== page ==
New Delhi, Aug 5 (IANS) History to heritage, mythology to Victorian, Opium to Punjab - designers deftly explored the best of Indian handicrafts from different eras to create high-end customised garments for bold and beautiful brides and impressed all and sundry at the just-concluded Delhi Couture Week (DCW) 2013.
Ineterestingly, most of the designers moved away from traditional Indian bridal shades like orange, green, pink and red. The dominant colours were white, black, liquid gold, ivory, off-white, beige and navy blue.
In terms of fabrics too, the designers experimented and presented bridal outfits made with organic cotton and khadi.
The fashion extravaganza began with Anju Modi, who narrated a fascinating anecdote from the "Mahabharata" through her collection themed Draupadi, one of the main protagonists in the epic.
Modi's creations, for both men and women, were a perfect blend of Indian and western silhouettes. She used subtle shades like ivory, off-white, rust, ash grey, indigo blue and brutal maroon to create Victorian fashion. Rather than sticking to luxury fabrics, Modi mostly worked with organic cotton and khadi.
Next in the line was Sabyasachi Mukherjee, who showcased a glamorous and sensual collection titled Opium, which took viewers back to the 1920s.
Even Mukherjee used fabrics like khadi and organic cotton and set the trend for the forthcoming wedding season. The silhouettes were embellished with traditional embroideries like ari tari and tara in subtle shades like ivory, gold and off-white.
The second day's collections were about the perfect blend of Indian and western sensibilities.
Monisha Jaising showcased bridal wear for beach weddings and unveiled apparel like kurtas as well as blingy leggings and gowns. She used colours like ink blue, lime green, mint green and navy blue.
This was followed by Anamika Khanna, who also infused Indian elements in her creations. Maharashtrian-style sari drape and Lucknowi chikankari work were the highlights of her bridal collection.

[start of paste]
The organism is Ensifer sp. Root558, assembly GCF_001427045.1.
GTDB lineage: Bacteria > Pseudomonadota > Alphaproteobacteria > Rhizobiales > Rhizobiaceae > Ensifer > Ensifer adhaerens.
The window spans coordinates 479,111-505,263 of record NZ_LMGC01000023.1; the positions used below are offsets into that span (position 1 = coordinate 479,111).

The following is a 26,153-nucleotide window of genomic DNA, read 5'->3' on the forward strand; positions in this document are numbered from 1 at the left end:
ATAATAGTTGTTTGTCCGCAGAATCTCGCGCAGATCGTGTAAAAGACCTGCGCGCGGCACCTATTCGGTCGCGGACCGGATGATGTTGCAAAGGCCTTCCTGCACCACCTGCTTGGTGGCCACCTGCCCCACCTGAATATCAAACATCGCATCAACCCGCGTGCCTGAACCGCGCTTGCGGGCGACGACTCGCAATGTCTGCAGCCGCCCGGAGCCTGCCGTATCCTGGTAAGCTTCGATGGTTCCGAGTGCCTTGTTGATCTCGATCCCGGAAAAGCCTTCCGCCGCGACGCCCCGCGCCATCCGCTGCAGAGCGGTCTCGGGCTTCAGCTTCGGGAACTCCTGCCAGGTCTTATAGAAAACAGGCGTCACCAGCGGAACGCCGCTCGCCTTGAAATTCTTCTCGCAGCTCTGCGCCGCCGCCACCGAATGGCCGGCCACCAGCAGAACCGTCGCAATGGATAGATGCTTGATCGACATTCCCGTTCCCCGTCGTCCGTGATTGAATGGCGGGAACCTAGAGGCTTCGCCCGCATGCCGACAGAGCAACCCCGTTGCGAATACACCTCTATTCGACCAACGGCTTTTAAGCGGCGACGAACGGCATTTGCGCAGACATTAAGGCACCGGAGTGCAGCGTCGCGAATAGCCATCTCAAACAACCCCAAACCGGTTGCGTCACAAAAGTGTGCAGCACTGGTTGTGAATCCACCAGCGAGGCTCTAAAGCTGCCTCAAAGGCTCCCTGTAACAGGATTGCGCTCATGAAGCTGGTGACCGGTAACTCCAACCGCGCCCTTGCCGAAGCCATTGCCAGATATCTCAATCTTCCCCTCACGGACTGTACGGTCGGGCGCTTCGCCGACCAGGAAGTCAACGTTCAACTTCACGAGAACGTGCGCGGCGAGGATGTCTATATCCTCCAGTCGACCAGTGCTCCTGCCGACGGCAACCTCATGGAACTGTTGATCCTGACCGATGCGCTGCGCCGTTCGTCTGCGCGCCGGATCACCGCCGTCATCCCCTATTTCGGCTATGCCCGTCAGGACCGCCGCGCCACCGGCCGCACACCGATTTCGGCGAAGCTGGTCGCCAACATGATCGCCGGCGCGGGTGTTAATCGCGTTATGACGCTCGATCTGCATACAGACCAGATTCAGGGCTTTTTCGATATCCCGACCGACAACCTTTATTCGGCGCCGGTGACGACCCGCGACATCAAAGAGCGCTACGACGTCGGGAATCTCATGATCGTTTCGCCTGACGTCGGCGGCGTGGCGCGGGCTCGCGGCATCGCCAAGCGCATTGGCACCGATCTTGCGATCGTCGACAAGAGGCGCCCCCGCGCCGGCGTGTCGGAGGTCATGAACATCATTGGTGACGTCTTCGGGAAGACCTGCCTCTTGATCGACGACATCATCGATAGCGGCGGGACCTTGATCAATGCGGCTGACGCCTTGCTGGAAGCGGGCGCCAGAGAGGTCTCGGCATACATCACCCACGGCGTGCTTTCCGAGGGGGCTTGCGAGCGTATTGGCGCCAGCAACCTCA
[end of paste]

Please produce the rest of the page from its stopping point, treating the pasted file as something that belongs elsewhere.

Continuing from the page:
Masaba Gupta and Varun Bahl's out-of-the-league collections on the third day were a pleasant surprise for the viewers, who appreciated the new thought process that rocked the ramp.
The outfits were for bold and daring brides who won't hesitate from donning whites and blacks on their D-days. The collection included saris, lehengas and cocktail draped gowns in shades like black, white, blood red, brown, silver, ivory and liquid gold.
Day four's shows were interesting. Manish Arora impressed with Indian street art as well as a Goddess Durga-inspired collection where gold was the dominant colour.
Ritu Beri stuck to traditional colours and designs and took pride in presenting her over-the-top Punjab-inspired clothes.
Traditional Indian embroideries were the high points of Gaurav Gupta's ensemble.
Bollywood's favourite designer Manish Malhotra capped the five-day fashion delight in a grand way by showing his collection inspired from architecture of the 1930s.
Accesories were innovative at the event and some of them even enhanced the overall look of the garments. For instance, Modi and Sabyasachi were wise to use light-weight and sophiticated jewellery comprising mostly neckpieces and danglers, whereas Masaba went for Maharani Haars (royal necklace) and bangles, which didn't really go well with the western outfits.
Modified maang tikas were seen at Khanna's and Arora's shows.
The other common accessory used by designers was the mask.
Beri wanted to create the mystery of an Indian woman so instead of a veil or jewellery, she chose a mask. Arora also used one.
Overall, the fashion week was nicely organised with shows starting on time and designers presenting the best of wearable couture to set the trends for the wedding season.
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